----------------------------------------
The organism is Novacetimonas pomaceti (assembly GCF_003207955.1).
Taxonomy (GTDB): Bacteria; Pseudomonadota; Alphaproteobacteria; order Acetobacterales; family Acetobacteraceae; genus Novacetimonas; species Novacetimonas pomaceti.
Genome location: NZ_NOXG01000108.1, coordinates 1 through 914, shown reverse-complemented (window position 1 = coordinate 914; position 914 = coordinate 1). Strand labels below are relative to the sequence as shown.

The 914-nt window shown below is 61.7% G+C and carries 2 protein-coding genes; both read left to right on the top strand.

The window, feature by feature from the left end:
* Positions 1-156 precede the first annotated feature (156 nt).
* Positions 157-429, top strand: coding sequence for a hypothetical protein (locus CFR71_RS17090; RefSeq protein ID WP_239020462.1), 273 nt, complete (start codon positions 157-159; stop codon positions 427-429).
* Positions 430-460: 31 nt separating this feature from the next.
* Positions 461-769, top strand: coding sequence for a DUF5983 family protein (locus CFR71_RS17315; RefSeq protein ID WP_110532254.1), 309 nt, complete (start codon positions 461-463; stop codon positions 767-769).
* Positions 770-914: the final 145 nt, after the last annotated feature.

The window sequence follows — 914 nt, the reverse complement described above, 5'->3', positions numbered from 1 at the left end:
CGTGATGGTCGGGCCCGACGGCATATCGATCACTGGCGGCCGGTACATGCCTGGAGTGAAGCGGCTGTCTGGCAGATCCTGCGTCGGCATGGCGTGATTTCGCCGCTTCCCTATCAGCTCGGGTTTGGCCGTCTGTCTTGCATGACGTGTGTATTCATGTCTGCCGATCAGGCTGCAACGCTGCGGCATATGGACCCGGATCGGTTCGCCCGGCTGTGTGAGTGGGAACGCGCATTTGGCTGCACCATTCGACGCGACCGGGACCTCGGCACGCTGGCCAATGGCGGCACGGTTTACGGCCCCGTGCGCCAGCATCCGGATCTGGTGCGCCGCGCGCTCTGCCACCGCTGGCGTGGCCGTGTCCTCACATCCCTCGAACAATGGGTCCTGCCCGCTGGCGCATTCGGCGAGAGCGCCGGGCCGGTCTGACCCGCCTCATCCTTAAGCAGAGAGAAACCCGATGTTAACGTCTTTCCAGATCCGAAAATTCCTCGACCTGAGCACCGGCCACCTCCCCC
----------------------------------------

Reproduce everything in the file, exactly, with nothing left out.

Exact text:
The organism is Novacetimonas pomaceti (assembly GCF_003207955.1).
Taxonomy (GTDB): Bacteria; Pseudomonadota; Alphaproteobacteria; order Acetobacterales; family Acetobacteraceae; genus Novacetimonas; species Novacetimonas pomaceti.
Genome location: NZ_NOXG01000108.1, coordinates 1 through 914, shown reverse-complemented (window position 1 = coordinate 914; position 914 = coordinate 1). Strand labels below are relative to the sequence as shown.

The 914-nt window shown below is 61.7% G+C and carries 2 protein-coding genes; both read left to right on the top strand.

The window, feature by feature from the left end:
* Positions 1-156 precede the first annotated feature (156 nt).
* Positions 157-429, top strand: coding sequence for a hypothetical protein (locus CFR71_RS17090; RefSeq protein ID WP_239020462.1), 273 nt, complete (start codon positions 157-159; stop codon positions 427-429).
* Positions 430-460: 31 nt separating this feature from the next.
* Positions 461-769, top strand: coding sequence for a DUF5983 family protein (locus CFR71_RS17315; RefSeq protein ID WP_110532254.1), 309 nt, complete (start codon positions 461-463; stop codon positions 767-769).
* Positions 770-914: the final 145 nt, after the last annotated feature.

The window sequence follows — 914 nt, the reverse complement described above, 5'->3', positions numbered from 1 at the left end:
CGTGATGGTCGGGCCCGACGGCATATCGATCACTGGCGGCCGGTACATGCCTGGAGTGAAGCGGCTGTCTGGCAGATCCTGCGTCGGCATGGCGTGATTTCGCCGCTTCCCTATCAGCTCGGGTTTGGCCGTCTGTCTTGCATGACGTGTGTATTCATGTCTGCCGATCAGGCTGCAACGCTGCGGCATATGGACCCGGATCGGTTCGCCCGGCTGTGTGAGTGGGAACGCGCATTTGGCTGCACCATTCGACGCGACCGGGACCTCGGCACGCTGGCCAATGGCGGCACGGTTTACGGCCCCGTGCGCCAGCATCCGGATCTGGTGCGCCGCGCGCTCTGCCACCGCTGGCGTGGCCGTGTCCTCACATCCCTCGAACAATGGGTCCTGCCCGCTGGCGCATTCGGCGAGAGCGCCGGGCCGGTCTGACCCGCCTCATCCTTAAGCAGAGAGAAACCCGATGTTAACGTCTTTCCAGATCCGAAAATTCCTCGACCTGAGCACCGGCCACCTCCCCC